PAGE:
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Aren't 'Super Dads' Just Being Parents?

Ryan Gosling loves fatherhood.

Ryan Reynolds does night feedings.

Ashton Kutcher wants to change a diaper in a public restroom.

And the Internet goes wild.

But what is the big deal?

A single dad recently wrote a post on the Life of Dads Facebook page devoting himself to his daughter, and he now has 600K followers. I get it; it's super sweet. And we don't typically see Public Displays of Dadness (PDD), so we get all sappy when we do. But does that mean we don't expect it? Why are we treating these guys like Super Dads and not just good dads? Talk about a biased workplace.

Remember the term "Deadbeat Dad"? This was a term in the '80s given to men who fathered kids and then intentionally never paid a dime—true slime balls. So, if Super Dad is changing diapers and talks openly about being devoted to his child and a Deadbeat Dad runs away, what is the in-between? Non-Abandonment Dad?

I think it's time we stop swooning over celebrity dads—and even our coworker who picks up his kids on Mondays, Wednesdays and Fridays. This isn't Super Dad-ing. It's parenting.

What if we lived in a world where a Deadbeat Dad wasn't someone who jumped ship, but was someone who wasn't picking up 50 percent of the work? Approximately two-thirds of families have both parents working. And according to a 2014 Working Moms Tipping Point Survey from, 80 percent of working moms feel stressed about getting everything done. This isn't because everyone loves their jobs and wants to work, it's because life is expensive, kids are expensive, and the family needs both paychecks. But these days we can't just have dad changing diapers and sharing pictures of his kids around the office to be considered super. He needs to be helping relieve the care responsibilities so his partner can be successful outside of the house as well.

Or at least trying to be 50 percent.

A lot falls on us as women, as moms. We carry the baby, have to heal from delivery, nurse and bond with the baby on maternity leave—if we actually get it. So obviously, we form a deeper bond. We start to know what different cries mean. We know their schedule like we know the nose on our face. So when the baby cries, we moms know what to do. Dad is starting from Square 1 when he gets home from work and rarely gets to Square 2 because both of us default to the expert. (This is one reason we need more paid paternity leave in this country.)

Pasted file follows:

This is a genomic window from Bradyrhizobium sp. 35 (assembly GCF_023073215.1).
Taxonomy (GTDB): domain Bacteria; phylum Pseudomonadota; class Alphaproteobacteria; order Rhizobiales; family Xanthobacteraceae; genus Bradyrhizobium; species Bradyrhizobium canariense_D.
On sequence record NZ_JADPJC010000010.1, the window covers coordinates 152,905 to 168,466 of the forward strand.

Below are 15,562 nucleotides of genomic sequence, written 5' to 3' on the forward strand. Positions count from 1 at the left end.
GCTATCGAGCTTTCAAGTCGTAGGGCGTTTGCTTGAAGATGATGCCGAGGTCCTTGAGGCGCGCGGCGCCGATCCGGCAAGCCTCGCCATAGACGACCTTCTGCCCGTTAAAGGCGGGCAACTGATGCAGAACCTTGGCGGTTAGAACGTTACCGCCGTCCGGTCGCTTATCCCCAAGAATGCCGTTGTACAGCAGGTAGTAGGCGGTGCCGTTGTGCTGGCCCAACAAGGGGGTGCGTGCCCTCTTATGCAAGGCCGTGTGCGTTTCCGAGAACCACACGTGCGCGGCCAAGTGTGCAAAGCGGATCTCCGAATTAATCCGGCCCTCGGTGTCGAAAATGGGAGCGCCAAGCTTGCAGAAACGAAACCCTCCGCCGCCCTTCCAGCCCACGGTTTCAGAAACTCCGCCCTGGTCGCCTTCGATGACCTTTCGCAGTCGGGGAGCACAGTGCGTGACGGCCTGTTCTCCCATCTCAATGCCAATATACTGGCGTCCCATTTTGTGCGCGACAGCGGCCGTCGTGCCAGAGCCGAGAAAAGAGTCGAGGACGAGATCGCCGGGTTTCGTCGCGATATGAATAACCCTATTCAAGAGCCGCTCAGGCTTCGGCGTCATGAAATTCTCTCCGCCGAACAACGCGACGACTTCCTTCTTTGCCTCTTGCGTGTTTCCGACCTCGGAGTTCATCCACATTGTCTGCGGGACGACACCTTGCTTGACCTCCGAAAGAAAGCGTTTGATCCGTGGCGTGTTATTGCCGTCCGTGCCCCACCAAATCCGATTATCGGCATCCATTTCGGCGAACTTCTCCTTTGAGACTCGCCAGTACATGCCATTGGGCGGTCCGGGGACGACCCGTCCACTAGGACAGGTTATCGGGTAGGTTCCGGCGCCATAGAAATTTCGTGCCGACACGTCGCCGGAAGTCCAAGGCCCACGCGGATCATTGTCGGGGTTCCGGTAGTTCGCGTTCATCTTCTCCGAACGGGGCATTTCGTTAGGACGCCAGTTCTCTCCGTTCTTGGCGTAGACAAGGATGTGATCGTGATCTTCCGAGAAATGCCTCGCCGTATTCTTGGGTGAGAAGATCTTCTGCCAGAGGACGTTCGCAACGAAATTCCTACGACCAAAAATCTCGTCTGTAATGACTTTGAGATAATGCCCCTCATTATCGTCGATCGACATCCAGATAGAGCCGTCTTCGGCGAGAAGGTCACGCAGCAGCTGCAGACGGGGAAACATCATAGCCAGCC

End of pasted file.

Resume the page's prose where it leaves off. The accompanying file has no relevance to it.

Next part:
So then, when dad does know something—when he doesn't just sit there and get told what to do—we praise him like he invented our favorite ice cream. And he sits there sopping up all the praise.

While it sounds like I'm complaining here, I think we've come a long way. Remember the Deadbeat Dads I talked about? That was the trending dad story in the '80s. Now the trend is hands-on dad-ing. Media sites focused on fathers have launched with millions in investments, numerous PDD hashtags have gained momentum (#DadLife), and Lego just launched a Stay-at-Home Dad figurine. Perhaps we can thank the celeb dads for making fatherhood so hot.

But we still need to push these so-called Super Dads to higher standards, and that means we need to redefine what it means to be a Super Dad. We can't swoon when we hear of a dad who takes care of his kids—physically, emotionally and financially. It should be expected because he's a parent. Reporters should no longer ask celebrity dads if they change diapers (would they ever ask a mom that?) Instead, they need to ask well-known dads how they manage their careers and family.

And we moms need to expect more co-parenting support at home, while men should expect more family support at work.

Things are changing. And it's super.

Katie Herrick Bugbee, senior managing editor at, focuses on global content for parents, caregivers, pet-owners, and families in need of senior care. As a mom of two small children, grandchild of an ailing grandfather and all-around pet lover, Katie relates to these topics and works diligently to provide the best advice and resources for readers.